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Cleaning a Nikon Coolscan V

Renny Thoms , Mar 19, 2006; 09:56 p.m.

Well, my efforts to seal my Coolscan V from dust/fibers have evidently failed. There's not much you can do while you're actually using it. Anyway, I tried following some online advice for cleaning an LS-5000, but the instructions failed me once I got to the mirror and clip. I just can't tell from the pictures how the clip is removed and the mirror taken out.

First of all, I think the problem is the mirror, but I am going to post a picture of the artifact which now appears in all scans--let me know if you agree that the problem is on the mirror.

If anyone has better instructions for getting the mirror out, let me know. Anybody else have luck cleaning their Coolscan?

The defect is in the far left of the frame, roughly centered vertically.


Crop of Defect

Responses

Ronald Smith , Mar 20, 2006; 04:07 a.m.

What does Nikon charge to clean the scanner? I have one, no issues. (so far)

Sean Depuydt , Mar 20, 2006; 06:31 a.m.

Renny, I'm not sure what that is. So you got your scanner apart? It should be pretty straight forward. I think they just pop out, but, keep in mind that I followed those same instructions and quickly broke my 4000 scanner. You might want to consider giving the guy that put those instructions together a call. If it's the same person, he's pretty helpful.

Renny Thoms , Mar 20, 2006; 06:46 a.m.

I figured it out. You see, the defect was ALWAYS on the left side of the frame, even for the first frame which I inserted backwards to avoid the leader (and then rotated in software.) When I woke up this morning I was thinking about it and came to the conclusion that the defect had to be on the film. Which seemed silly--it couldn't be in the same place on the film every time. Unless of course it was on the mirror of my camera 5 years ago when I shot this roll . . . duh.

I looked at the negative, but the problem is the Coolscan V can resolve a lot more detail than my eye--I can't see the problem there. I looked back at the prints and you can only see the defect on a couple of them--since it is off to far left it is cropped out in most of the prints.

Anyway, the moral of the story is to make sure you try another roll of film before assuming there is a problem with your scanner.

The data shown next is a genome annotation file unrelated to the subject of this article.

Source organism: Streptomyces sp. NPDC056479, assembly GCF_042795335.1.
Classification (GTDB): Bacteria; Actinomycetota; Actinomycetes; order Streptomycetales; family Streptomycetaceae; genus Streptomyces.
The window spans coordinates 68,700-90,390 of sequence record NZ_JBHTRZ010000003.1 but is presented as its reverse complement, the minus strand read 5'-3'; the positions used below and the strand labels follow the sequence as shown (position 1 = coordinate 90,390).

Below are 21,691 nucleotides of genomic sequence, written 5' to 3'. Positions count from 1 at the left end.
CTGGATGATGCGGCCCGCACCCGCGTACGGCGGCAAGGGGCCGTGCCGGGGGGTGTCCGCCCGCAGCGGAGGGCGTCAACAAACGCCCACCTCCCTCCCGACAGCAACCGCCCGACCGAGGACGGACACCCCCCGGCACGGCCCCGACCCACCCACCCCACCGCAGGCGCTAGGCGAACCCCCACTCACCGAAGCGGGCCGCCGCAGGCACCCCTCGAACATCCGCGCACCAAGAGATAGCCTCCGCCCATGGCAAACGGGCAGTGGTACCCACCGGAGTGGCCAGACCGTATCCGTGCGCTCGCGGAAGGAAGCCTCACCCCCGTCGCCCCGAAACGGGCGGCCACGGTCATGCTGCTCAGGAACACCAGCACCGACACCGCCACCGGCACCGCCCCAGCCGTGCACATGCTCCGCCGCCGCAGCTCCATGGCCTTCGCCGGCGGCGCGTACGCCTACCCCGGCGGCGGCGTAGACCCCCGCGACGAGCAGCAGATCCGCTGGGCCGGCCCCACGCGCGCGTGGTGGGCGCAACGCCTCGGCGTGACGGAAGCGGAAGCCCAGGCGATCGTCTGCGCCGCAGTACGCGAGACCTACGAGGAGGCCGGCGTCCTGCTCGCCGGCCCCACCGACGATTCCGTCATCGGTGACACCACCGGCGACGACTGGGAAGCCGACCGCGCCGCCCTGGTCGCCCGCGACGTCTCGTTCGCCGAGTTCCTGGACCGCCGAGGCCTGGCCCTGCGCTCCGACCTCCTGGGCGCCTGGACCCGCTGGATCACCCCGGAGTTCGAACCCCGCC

Edward Ingold , Mar 20, 2006; 10:24 a.m.

The defect you show must be somewhere in the film plane, not on the mirrors, lens or detector. If not on the film, it may be lodged in the film holder.

Dust inside the scanner shows up as diffuse streaks along the length of the image, since the sensor is a linear array.

Cleaning the scanner requires MAJOR disassembly, and possibly requires special tools or fixtures to maintain alignment. If you need it cleaned, have Nikon do it. ("You gotta' know when to hold, and know when to fold..." - the other Kenny)

J. Harrington USA (Massachusetts) , Mar 20, 2006; 01:20 p.m.

Cleaning a film scanner

Although this is not the same model, it might help

http://www.pearsonimaging.com/articles/howto/ls5000cleaning.html

Carter Hopkins , Mar 21, 2006; 08:38 p.m.

Just asked Nikon last week about a cleaning and adjustment for my Super CoolScan 4000. They said a couple of weeks and $275 USD would do it. Parts would be extra if the scanner needed parts replacement. They ask for just the scanner, no film holders, and place it in a plastic bag (for moisture & packing material protection)and preferably place in a box with packaging material, then put that box in a larger box with packaging material.

If you have any questions, their tech dept. was quick to answer email.

Carter

www.monicahopkinsphotography.com

Peter Burke , Apr 09, 2009; 03:35 p.m.

A friend let me use his 4000 ED last week, and I hoped to get better results than with my old Polaroid Sprintscan 35 plus, but at first I had those pesky flare/halo effects all over the Nikon scans.
Did some searching online and figured I'd better take a look at that mirror. Well, to make a long story short, smoking and a Coolscan don't mix and my friend left a nice grime diffusion layer on that mirror.
Took 30 minutes and one small philips screw driver to clean out and put back together. The scans are tack sharp now. Below are 4000dpi 1:1 test scan crops done with Vuescan, no processing.
before cleaning mirror:

after cleaning the mirror:

and once that was established I finally had a reason to buy Vuescan as well. Vuescan crashes with my Sprintscan, so I used the trial in these tests.
Ony thing that bugs me now is the glacial speed of he 4000 ED. There are probably a few more tweaks I'll try, such as upgrading the power supply with some better filter caps, vibration damping the chassis, and if I get all adventurous, I'll see what removing the glass from the CCD does, but that's a "if it fails we need a new scanner" mod...

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